Marketing has talked about using SWOTs to find that USP (unique selling proposition) for years, but change to the process is at work, and its called disruption.
Disruption Marketing is about creating new opportunities and possibly shaking up the norm.
The concept isn’t that new, but the approach is becoming more main stream as a strategy. When radio came along, many said it was the print trade killer, then there was television, then the internet. Few innovations can dry up an industry, but in certain situations that’s been the case.
Industries like music, banking, print media, photography and more have all experienced a disruption in the last decade. Take the music industry as an example. Apple was a big disruptor with the advent of iTunes and the iPod. Not long ago if you wanted new music you would walk into the store and purchase what you’re after. Now it’s difficult to even find a music store. Shops like HMV are closing, and the music section at Best Buy keeps shrinking.
The interesting thing about the shift with music is how other revenue streams spawned as a result. While licensing of music had always existed, it became more prevalent in ads, games and film (B2B) as much of the lucrative younger consumer segment was increasing their use of file sharing. Additionally, there was a time a consumer had to purchase the entire CD (or cassette/album) and the digital download shift permitted the purchase of individual tracks. At first it seems a 99 cent song purchase might canabalize the market, but the lower cost reduce the barriers to purchasing, and the volume of song sales likely offsets to difference in sale price for an entire CD/album. But the biggest gains in digital downloads are likely the reduced cost of distribution. Rather than shipping truckloads of CDs all over, they exist in the cloud through a purchase from iTunes, Amazon, or even Walmart.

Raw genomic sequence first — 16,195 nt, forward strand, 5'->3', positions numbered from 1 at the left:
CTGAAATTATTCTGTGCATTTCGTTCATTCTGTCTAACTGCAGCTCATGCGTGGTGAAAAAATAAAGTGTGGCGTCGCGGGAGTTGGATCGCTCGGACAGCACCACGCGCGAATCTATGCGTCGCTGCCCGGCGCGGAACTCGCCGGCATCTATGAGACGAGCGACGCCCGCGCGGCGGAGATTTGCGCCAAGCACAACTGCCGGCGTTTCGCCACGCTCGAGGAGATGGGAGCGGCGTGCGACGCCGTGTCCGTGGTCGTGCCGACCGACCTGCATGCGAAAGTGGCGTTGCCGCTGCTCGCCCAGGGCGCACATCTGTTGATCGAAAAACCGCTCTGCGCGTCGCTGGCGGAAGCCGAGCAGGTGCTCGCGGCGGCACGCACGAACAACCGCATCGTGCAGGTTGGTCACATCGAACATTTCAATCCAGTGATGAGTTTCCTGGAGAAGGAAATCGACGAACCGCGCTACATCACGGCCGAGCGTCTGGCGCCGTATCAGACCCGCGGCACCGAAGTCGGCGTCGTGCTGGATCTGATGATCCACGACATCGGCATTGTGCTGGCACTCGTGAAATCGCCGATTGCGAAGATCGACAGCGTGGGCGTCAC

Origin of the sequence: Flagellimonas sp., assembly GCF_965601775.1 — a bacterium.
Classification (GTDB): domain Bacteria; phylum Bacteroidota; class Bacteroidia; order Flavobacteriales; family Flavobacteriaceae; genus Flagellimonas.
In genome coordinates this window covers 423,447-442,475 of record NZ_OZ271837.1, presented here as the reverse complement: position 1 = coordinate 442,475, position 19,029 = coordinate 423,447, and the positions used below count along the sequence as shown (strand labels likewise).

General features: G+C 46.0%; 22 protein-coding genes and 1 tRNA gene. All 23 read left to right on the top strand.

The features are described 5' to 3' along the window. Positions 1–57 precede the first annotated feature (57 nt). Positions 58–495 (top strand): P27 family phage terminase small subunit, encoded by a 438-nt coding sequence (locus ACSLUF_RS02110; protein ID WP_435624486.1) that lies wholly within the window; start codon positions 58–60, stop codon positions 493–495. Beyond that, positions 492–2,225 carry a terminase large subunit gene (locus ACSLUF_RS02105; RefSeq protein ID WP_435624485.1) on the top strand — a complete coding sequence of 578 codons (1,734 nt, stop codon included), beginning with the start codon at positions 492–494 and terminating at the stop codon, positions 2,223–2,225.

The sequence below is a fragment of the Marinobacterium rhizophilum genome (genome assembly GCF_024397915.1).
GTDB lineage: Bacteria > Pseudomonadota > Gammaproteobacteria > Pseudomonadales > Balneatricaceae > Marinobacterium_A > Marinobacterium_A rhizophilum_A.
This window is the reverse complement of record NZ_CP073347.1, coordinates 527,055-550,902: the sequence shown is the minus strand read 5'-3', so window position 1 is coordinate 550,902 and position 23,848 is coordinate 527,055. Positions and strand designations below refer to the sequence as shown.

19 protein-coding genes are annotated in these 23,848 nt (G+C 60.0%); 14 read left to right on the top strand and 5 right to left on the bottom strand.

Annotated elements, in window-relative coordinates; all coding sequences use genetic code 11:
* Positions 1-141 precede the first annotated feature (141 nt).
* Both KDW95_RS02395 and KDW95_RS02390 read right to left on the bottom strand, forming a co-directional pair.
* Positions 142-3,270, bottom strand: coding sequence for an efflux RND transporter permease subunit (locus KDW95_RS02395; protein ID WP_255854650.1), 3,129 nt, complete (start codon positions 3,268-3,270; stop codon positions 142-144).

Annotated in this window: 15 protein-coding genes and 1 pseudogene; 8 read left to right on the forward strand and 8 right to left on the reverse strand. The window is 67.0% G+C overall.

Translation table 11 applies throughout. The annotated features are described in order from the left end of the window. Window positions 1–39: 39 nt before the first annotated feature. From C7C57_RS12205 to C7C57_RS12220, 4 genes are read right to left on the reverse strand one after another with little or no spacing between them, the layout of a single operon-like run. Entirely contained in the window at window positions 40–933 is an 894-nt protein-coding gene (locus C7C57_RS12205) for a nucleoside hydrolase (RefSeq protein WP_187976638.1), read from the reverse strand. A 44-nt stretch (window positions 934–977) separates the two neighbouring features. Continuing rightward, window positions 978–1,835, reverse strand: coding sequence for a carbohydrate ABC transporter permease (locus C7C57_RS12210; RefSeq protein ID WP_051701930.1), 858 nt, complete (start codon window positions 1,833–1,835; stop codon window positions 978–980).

One instance that really changed the market is home video. In the early 90’s we rented VHS (or Beta…) and that evolved to DVD, but now it’s near impossible to find a place to rent a DVD (and most of the Blockbuster stores have closed in the last few years) and the shift to digital downloads or on demand has taken over. Another being the advent of digital cameras, forcing Kodak to realign its game plan after probably 100 years of business.
Great ideas can disrupt business as usual, as it’s difficult to stop what people want to have.
Further examples of disruptive innovation and the shift taking place:
Marketers need to consider how tech changes affect purchase behaviour, how the web has empowered (and added complexity) to customers lives, and how businesses can adapt to thrive in our new connected world.
Many of the recent success stories in business are based on a disruptive marketing approach, from Groupon and Airbnb to SalesForce and more. Shaking up how business is done is becoming a competitive advantage to new startups for some time, and it’s on the rise. Even Facebook would fall into this category with the way it’s changed how millions engage and interact through social media.
A disruptive approach can also be part of a brand strategy, take Apple’s cube store in New York. It’s the most popular tourist destination in the city (surpassing the statue of liberty) and the 28th most photographed landmark on earth.
Today’s brands are taking disruption to the digital front, where marketing is more cost effective and proving to provide a better ROI than their analog predecessors. A disruption that’s started is mobile, but did you know that by 2016 over 1 billion smartphones and tablets will be in people’s hands? Prepare for a BIG shift in the next few years. Some are saying this is the new mode of doing business, and I tend to agree.